Loach, whose 1966 drama raised the profile of homelessness in the year Shelter was born, said people should stop giving money to the charity until the management agreed to review their contract proposals. Loach described the situation as “intolerable”.
His comments come as staff at the charity voted to strike over management plans to increase hours and cut pay to win more government contracts.
The results of the strike ballot, announced on Friday, found 211 staff in favour of industrial action and 78 against. Four ballot papers were spoiled.
A strike date has not been set but it could happen at any time from 5 March. “We are disappointed that some staff will take strike action,” said Adam Sampson, chief executive of Shelter. “The scale of change is challenging and we appreciate that feelings are running high. However, our concern in these circumstances is to continue to provide quality services for vulnerable people in housing need.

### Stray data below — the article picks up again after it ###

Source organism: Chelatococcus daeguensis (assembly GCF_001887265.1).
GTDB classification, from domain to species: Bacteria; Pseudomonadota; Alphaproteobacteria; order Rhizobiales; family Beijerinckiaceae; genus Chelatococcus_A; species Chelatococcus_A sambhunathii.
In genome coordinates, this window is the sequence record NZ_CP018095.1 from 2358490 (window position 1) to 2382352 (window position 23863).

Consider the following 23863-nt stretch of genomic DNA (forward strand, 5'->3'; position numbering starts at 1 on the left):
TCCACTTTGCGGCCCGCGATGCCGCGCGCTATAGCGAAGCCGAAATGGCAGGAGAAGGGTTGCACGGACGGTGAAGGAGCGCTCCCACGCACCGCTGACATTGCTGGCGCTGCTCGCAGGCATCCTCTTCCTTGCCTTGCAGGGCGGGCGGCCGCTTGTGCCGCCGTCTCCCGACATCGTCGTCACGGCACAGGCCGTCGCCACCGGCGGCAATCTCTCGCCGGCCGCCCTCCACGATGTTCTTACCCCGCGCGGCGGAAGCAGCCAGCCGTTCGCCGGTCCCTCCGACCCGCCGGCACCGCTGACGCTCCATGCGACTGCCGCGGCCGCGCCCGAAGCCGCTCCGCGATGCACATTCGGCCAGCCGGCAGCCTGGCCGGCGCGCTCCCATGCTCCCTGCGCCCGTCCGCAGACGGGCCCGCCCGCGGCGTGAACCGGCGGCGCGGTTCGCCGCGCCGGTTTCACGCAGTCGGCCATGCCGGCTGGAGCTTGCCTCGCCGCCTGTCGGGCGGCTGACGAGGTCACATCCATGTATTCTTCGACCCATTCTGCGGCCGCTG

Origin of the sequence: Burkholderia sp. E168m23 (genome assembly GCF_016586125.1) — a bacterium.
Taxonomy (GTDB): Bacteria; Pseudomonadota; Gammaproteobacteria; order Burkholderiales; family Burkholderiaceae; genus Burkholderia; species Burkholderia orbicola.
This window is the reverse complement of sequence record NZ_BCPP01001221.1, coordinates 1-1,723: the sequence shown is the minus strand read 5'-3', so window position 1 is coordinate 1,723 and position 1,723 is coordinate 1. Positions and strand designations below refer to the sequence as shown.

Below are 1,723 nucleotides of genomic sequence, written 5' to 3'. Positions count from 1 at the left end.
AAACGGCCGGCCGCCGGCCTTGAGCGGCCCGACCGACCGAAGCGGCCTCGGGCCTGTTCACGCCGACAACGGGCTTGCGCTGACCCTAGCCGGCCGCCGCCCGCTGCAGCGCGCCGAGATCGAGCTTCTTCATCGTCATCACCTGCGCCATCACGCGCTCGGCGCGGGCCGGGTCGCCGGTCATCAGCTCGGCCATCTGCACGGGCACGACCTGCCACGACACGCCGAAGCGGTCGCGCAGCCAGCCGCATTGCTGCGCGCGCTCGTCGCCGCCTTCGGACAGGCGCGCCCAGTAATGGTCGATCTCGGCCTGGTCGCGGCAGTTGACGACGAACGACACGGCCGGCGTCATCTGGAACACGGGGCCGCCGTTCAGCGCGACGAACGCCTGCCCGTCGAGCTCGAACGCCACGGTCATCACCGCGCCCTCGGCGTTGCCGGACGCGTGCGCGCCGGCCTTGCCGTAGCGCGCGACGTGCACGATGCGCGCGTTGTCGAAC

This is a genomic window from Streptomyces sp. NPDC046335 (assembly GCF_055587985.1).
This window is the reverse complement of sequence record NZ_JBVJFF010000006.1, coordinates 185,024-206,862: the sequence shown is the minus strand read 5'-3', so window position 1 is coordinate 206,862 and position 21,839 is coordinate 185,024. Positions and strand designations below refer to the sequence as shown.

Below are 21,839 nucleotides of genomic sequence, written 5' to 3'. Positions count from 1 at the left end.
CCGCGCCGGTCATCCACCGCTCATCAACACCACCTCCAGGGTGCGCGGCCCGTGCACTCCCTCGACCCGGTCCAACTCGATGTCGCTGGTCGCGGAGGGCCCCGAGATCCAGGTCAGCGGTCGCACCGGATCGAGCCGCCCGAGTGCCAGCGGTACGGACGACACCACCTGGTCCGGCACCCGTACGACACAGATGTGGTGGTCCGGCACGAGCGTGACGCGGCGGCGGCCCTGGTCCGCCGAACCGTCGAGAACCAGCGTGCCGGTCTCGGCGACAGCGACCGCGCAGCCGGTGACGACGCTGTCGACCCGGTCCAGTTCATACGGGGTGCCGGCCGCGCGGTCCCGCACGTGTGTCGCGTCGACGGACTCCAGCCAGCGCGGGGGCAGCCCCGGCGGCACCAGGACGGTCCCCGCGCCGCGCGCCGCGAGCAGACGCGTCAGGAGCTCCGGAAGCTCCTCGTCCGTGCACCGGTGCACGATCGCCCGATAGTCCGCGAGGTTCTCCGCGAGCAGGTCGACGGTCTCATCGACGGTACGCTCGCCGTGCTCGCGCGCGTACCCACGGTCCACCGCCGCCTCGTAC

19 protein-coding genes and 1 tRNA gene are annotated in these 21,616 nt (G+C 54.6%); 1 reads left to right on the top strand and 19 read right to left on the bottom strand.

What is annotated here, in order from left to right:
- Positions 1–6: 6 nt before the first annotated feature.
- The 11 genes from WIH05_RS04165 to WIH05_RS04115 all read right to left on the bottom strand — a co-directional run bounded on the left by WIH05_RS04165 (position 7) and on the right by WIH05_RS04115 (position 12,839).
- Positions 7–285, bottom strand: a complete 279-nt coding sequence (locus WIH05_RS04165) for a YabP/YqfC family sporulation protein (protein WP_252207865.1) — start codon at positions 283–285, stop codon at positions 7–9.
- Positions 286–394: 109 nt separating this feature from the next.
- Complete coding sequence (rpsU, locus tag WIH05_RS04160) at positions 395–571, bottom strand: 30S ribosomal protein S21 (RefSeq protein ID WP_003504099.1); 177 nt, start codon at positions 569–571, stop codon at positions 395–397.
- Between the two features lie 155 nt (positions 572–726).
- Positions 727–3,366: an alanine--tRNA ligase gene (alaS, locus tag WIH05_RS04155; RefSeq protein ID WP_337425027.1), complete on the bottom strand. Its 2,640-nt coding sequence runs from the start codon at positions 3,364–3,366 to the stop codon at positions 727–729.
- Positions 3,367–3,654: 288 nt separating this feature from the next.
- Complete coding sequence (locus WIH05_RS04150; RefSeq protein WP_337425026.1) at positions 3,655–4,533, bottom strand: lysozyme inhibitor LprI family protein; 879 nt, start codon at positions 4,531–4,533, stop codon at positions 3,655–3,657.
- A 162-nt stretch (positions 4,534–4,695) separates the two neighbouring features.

“It is difficult for everyone who is having to make these changes, especially when our staff are so committed and work so hard for some of the most at risk people in Britain. But as a charity we have to contain our costs or we will not be able to provide the services we have become famous for over the past 40 years.”
Alan Scott, regional industrial organiser at trade union Unite, called for management to return to negotiations with mediation service Acas.
“Our desire to take strike action is nil and we would rather the management would talk about this further, but they have refused,” Scott said.